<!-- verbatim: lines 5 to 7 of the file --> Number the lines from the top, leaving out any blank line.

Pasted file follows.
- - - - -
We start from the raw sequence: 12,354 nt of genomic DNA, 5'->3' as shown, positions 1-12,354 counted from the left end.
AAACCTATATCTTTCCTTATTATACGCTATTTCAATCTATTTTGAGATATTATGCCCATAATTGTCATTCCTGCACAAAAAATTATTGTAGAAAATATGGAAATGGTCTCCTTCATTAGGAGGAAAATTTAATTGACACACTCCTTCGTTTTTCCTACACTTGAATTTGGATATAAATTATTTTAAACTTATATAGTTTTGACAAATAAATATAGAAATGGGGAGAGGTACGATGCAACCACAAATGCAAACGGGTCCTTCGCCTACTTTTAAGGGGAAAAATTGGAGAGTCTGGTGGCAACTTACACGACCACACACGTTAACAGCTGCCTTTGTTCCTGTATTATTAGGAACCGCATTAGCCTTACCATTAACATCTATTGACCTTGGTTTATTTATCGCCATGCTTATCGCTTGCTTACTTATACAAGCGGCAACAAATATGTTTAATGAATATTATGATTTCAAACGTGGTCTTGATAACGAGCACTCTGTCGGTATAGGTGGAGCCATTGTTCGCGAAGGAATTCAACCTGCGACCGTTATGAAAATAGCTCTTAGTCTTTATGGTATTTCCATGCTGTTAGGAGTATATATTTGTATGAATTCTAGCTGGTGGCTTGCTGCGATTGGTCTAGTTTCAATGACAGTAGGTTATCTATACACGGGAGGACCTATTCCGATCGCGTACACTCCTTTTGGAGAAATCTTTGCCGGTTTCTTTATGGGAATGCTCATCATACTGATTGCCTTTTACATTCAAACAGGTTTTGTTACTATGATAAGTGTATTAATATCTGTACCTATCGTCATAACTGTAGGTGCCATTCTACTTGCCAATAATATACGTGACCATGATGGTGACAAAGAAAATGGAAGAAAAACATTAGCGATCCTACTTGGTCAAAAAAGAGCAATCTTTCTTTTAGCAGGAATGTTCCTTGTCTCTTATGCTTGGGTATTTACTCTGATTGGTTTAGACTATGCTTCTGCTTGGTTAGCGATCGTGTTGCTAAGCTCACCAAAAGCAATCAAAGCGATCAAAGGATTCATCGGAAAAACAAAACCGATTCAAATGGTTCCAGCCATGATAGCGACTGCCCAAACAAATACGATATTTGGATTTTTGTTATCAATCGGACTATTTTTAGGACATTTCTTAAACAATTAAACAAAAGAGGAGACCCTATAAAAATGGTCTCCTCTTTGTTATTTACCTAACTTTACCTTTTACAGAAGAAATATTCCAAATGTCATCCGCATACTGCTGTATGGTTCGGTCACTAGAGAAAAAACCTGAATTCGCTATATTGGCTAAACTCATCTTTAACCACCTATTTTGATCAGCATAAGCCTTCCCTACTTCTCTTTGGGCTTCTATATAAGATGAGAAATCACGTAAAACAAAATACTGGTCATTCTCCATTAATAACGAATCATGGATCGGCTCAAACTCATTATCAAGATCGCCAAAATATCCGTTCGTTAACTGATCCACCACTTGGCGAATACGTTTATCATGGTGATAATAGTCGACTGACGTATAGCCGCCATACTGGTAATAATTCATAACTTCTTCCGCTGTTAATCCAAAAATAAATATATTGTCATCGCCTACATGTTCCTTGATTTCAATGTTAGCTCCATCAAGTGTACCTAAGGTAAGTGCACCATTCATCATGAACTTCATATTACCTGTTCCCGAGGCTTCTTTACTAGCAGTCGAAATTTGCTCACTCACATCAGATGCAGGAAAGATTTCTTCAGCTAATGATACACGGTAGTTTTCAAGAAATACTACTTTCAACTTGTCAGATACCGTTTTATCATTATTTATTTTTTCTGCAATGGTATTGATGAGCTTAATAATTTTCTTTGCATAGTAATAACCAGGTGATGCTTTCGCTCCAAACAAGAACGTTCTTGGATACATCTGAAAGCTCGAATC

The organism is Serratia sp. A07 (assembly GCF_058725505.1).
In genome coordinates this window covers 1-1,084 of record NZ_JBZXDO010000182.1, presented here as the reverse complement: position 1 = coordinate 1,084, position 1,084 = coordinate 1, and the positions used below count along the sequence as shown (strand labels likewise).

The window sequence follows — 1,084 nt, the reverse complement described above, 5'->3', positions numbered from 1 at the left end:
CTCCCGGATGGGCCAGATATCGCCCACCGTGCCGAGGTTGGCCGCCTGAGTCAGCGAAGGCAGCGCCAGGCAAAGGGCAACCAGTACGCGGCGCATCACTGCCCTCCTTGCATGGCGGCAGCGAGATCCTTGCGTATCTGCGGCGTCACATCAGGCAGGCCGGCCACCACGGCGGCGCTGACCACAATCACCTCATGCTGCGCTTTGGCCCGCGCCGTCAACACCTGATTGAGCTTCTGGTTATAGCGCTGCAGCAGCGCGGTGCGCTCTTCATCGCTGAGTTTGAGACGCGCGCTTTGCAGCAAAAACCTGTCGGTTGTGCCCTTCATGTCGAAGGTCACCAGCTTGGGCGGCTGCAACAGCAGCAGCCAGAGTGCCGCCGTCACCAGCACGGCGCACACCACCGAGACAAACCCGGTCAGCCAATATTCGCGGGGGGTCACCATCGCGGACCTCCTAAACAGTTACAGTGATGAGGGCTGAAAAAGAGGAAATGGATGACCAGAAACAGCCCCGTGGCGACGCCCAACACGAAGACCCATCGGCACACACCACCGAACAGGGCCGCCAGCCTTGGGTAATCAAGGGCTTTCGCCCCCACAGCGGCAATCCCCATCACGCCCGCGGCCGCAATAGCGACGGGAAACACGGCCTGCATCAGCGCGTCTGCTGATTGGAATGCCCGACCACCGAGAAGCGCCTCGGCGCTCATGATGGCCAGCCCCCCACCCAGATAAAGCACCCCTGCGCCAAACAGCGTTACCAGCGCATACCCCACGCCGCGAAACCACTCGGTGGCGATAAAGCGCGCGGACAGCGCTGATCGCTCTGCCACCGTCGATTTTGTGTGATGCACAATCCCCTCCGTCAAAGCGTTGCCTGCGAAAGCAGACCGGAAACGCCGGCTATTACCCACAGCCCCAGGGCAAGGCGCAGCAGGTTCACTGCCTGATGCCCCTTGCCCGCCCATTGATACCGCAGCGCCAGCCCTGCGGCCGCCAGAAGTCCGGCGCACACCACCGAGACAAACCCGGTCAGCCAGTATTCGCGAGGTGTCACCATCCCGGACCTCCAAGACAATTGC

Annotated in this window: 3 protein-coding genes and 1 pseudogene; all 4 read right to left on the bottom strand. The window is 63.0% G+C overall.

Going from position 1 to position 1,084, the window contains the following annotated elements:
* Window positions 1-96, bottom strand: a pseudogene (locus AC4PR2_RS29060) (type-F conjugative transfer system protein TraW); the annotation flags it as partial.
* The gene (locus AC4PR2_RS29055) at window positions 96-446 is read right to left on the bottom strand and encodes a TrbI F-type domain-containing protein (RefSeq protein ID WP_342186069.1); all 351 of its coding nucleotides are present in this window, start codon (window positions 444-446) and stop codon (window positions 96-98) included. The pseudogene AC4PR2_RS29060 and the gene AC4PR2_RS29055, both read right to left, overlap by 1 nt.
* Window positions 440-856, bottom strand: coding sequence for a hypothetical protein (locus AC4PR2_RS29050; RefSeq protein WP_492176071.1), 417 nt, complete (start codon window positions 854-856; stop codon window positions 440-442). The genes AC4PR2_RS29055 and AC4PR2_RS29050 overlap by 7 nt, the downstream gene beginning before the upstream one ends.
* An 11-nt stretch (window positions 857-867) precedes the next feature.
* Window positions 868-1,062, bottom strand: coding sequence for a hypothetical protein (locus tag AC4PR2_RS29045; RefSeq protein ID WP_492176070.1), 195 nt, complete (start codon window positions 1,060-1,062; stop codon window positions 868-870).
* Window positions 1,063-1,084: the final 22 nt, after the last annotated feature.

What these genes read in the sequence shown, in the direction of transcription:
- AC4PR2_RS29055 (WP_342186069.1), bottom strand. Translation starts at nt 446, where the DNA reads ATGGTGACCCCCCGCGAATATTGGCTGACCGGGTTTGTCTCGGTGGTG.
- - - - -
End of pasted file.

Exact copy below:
The window sequence follows — 1,084 nt, the reverse complement described above, 5'->3', positions numbered from 1 at the left end:
CTCCCGGATGGGCCAGATATCGCCCACCGTGCCGAGGTTGGCCGCCTGAGTCAGCGAAGGCAGCGCCAGGCAAAGGGCAACCAGTACGCGGCGCATCACTGCCCTCCTTGCATGGCGGCAGCGAGATCCTTGCGTATCTGCGGCGTCACATCAGGCAGGCCGGCCACCACGGCGGCGCTGACCACAATCACCTCATGCTGCGCTTTGGCCCGCGCCGTCAACACCTGATTGAGCTTCTGGTTATAGCGCTGCAGCAGCGCGGTGCGCTCTTCATCGCTGAGTTTGAGACGCGCGCTTTGCAGCAAAAACCTGTCGGTTGTGCCCTTCATGTCGAAGGTCACCAGCTTGGGCGGCTGCAACAGCAGCAGCCAGAGTGCCGCCGTCACCAGCACGGCGCACACCACCGAGACAAACCCGGTCAGCCAATATTCGCGGGGGGTCACCATCGCGGACCTCCTAAACAGTTACAGTGATGAGGGCTGAAAAAGAGGAAATGGATGACCAGAAACAGCCCCGTGGCGACGCCCAACACGAAGACCCATCGGCACACACCACCGAACAGGGCCGCCAGCCTTGGGTAATCAAGGGCTTTCGCCCCCACAGCGGCAATCCCCATCACGCCCGCGGCCGCAATAGCGACGGGAAACACGGCCTGCATCAGCGCGTCTGCTGATTGGAATGCCCGACCACCGAGAAGCGCCTCGGCGCTCATGATGGCCAGCCCCCCACCCAGATAAAGCACCCCTGCGCCAAACAGCGTTACCAGCGCATACCCCACGCCGCGAAACCACTCGGTGGCGATAAAGCGCGCGGACAGCGCTGATCGCTCTGCCACCGTCGATTTTGTGTGATGCACAATCCCCTCCGTCAAAGCGTTGCCTGCGAAAGCAGACCGGAAACGCCGGCTATTACCCACAGCCCCAGGGCAAGGCGCAGCAGGTTCACTGCCTGATGCCCCTTGCCCGCCCATTGATACCGCAGCGCCAGCCCTGCGGCCGCCAGAAGTCCGGCGCACACCACCGAGACAAACCCGGTCAGCCAGTATTCGCGAGGTGTCACCATCCCGGACCTCCAAGACAATTGC

Annotated in this window: 3 protein-coding genes and 1 pseudogene; all 4 read right to left on the bottom strand. The window is 63.0% G+C overall.